Unintended Consequences

The inculcated sense of disempowerment, subjugation and victimhood however real or imagined carried in the minds of today’s generation has led it to adopt, on a large scale, slogans, references and notions about the individual, society and human freedom that it hasn’t (I believe) quite reflected upon.

Let me be more exact, the cliché ‘born that way’ have gone unexamined. It suggests a form of determinism, something which eludes human will or initiative. Regardless of the context in which a phrase like that is used it absolves agency. This is done increasingly with regard to sexuality or crime. If people are to be safeguarded and respected under the pretext of this determinism, how do you respond to lobby groups who have operated in Britain and Holland since the 1980s who say they are attracted to children? That there’s is merely sexual orientation over which they have absolutely no control?

We all know, instinctively that paedophilia is a grave social deviancy which transgresses moral boundaries that are found across the world, boundaries which hold societies in tact, preservation of the species. It is the conscious choice of an adult to act upon the most unnatural desires, desires which emerge in the course of a long dark pursuit of sexual self-gratification. Despite unprecedented attempts in certain countries at finding the wildest possible excuses for human behaviour, I suggest, in accordance with longstanding wisdom which has formed the basis of cultural and legal systems across the world for centuries that human beings are responsible for their actions. Which means responsible for guarding their desires whether perverse or noble.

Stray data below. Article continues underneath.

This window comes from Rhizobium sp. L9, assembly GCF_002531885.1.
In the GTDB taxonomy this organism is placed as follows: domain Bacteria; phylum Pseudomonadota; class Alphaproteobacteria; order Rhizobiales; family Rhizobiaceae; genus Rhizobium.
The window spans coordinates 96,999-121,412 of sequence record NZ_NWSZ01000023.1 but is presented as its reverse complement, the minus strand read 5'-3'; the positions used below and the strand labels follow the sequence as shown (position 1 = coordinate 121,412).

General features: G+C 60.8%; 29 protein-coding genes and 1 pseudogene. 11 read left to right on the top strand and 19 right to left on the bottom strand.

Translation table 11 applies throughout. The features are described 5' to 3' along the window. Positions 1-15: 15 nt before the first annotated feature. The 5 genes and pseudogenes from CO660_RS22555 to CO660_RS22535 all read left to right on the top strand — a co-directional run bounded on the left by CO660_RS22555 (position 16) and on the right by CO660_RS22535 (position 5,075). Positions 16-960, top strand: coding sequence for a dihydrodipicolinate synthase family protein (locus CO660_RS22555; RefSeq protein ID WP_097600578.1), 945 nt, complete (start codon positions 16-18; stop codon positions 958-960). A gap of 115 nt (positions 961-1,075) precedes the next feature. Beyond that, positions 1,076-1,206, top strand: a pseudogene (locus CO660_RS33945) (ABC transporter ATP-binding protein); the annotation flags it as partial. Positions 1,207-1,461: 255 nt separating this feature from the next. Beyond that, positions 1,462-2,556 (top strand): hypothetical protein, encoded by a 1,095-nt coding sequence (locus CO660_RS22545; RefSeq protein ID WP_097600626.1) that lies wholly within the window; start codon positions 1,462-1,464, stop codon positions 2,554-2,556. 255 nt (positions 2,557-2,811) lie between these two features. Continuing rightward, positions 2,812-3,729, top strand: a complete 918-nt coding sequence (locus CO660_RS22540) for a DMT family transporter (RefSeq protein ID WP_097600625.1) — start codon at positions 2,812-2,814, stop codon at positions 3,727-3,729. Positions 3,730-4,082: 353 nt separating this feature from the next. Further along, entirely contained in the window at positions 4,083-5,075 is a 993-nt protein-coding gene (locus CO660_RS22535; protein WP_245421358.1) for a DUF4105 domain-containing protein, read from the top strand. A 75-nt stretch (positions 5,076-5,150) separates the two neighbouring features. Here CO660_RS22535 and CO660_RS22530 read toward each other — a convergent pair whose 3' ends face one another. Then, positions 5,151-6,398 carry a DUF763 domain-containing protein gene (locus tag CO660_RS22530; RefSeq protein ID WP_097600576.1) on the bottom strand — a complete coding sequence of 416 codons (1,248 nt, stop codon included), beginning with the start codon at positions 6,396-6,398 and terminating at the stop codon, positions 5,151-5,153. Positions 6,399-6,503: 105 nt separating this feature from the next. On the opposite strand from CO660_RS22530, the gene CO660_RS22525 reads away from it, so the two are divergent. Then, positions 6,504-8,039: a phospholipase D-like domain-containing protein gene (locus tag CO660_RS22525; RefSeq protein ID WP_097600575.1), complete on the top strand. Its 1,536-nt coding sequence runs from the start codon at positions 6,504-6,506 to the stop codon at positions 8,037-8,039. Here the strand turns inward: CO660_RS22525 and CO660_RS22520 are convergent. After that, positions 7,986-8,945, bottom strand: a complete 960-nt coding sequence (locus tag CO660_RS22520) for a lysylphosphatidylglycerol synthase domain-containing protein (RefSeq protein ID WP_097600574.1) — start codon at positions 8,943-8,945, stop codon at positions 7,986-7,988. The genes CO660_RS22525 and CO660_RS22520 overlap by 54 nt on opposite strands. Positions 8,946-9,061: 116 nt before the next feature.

– In a time when metaphysical determinism is abandoned or reviled and a new scientific determinism has won favour in excusing the inexcusable.

“The soul is not moved to abandon higher things and love inferior things unless it wills to do so.”
― Augustine of Hippo, On Free Choice of the Will

Ways to attribute causation and blame

‘Islam’ and ‘The West’ are questionable rubrics that in popular discourse have particular meanings and connotations. I want to take a look at how these seemingly diametrically opposed forces meet in possibility and actuality.

Islam is a world religion, roughly a fifth of people living identify with it. It is like any other religion, it is embodied in more than one way, that’s to say it looks and acts differently depending on where and when, different shades of the same colour on a palette you could say. This is an obvious but necessary point considering that repeated narrative of Islam’s one-dimensional nature.

The West is easier to definitely negatively, it is not a geographical area, after all Australia and Austria are nowhere near each other, nor does a language define it, I mean Portuguese and Danish don’t share much in common linguistically, perhaps the link is elsewhere. What has the power to relate people beyond immediate words in such a dramatic way? Religion seems to be the force.